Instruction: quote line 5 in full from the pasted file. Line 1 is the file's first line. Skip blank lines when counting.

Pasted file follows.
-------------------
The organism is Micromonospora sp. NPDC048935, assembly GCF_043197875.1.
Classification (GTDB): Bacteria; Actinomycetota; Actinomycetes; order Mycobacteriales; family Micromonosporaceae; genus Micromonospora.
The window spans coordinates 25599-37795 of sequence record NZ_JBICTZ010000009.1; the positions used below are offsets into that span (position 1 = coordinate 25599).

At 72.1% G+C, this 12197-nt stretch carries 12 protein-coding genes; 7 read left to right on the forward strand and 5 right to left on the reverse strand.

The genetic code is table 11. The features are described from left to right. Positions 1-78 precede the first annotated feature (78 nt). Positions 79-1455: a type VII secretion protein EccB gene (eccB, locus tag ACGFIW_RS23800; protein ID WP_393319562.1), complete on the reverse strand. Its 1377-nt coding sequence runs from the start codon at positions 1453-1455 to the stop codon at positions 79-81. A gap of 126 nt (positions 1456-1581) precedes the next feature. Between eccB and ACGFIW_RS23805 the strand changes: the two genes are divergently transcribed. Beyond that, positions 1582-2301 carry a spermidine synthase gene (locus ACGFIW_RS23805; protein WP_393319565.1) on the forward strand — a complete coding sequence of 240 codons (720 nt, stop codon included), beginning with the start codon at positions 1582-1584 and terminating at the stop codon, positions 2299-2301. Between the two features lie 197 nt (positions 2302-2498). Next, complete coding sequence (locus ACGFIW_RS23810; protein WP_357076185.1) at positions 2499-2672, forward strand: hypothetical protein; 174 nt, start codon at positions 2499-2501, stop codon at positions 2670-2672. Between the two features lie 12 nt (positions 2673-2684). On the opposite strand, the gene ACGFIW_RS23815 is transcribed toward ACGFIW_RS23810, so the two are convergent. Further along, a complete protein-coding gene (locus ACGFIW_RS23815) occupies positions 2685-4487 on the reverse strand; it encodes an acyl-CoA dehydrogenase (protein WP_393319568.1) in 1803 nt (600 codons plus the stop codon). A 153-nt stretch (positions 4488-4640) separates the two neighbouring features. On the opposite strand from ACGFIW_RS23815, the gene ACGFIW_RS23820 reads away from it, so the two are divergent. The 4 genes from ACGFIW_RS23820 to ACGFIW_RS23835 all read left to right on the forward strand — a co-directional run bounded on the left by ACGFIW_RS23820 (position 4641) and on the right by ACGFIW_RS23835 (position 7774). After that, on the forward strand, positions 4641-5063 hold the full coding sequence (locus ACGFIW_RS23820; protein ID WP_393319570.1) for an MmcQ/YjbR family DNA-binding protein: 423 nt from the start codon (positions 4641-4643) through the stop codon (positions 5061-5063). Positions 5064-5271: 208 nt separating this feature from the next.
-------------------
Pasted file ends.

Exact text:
The genetic code is table 11. The features are described from left to right. Positions 1-78 precede the first annotated feature (78 nt). Positions 79-1455: a type VII secretion protein EccB gene (eccB, locus tag ACGFIW_RS23800; protein ID WP_393319562.1), complete on the reverse strand. Its 1377-nt coding sequence runs from the start codon at positions 1453-1455 to the stop codon at positions 79-81. A gap of 126 nt (positions 1456-1581) precedes the next feature. Between eccB and ACGFIW_RS23805 the strand changes: the two genes are divergently transcribed. Beyond that, positions 1582-2301 carry a spermidine synthase gene (locus ACGFIW_RS23805; protein WP_393319565.1) on the forward strand — a complete coding sequence of 240 codons (720 nt, stop codon included), beginning with the start codon at positions 1582-1584 and terminating at the stop codon, positions 2299-2301. Between the two features lie 197 nt (positions 2302-2498). Next, complete coding sequence (locus ACGFIW_RS23810; protein WP_357076185.1) at positions 2499-2672, forward strand: hypothetical protein; 174 nt, start codon at positions 2499-2501, stop codon at positions 2670-2672. Between the two features lie 12 nt (positions 2673-2684). On the opposite strand, the gene ACGFIW_RS23815 is transcribed toward ACGFIW_RS23810, so the two are convergent. Further along, a complete protein-coding gene (locus ACGFIW_RS23815) occupies positions 2685-4487 on the reverse strand; it encodes an acyl-CoA dehydrogenase (protein WP_393319568.1) in 1803 nt (600 codons plus the stop codon). A 153-nt stretch (positions 4488-4640) separates the two neighbouring features. On the opposite strand from ACGFIW_RS23815, the gene ACGFIW_RS23820 reads away from it, so the two are divergent. The 4 genes from ACGFIW_RS23820 to ACGFIW_RS23835 all read left to right on the forward strand — a co-directional run bounded on the left by ACGFIW_RS23820 (position 4641) and on the right by ACGFIW_RS23835 (position 7774). After that, on the forward strand, positions 4641-5063 hold the full coding sequence (locus ACGFIW_RS23820; protein ID WP_393319570.1) for an MmcQ/YjbR family DNA-binding protein: 423 nt from the start codon (positions 4641-4643) through the stop codon (positions 5061-5063). Positions 5064-5271: 208 nt separating this feature from the next.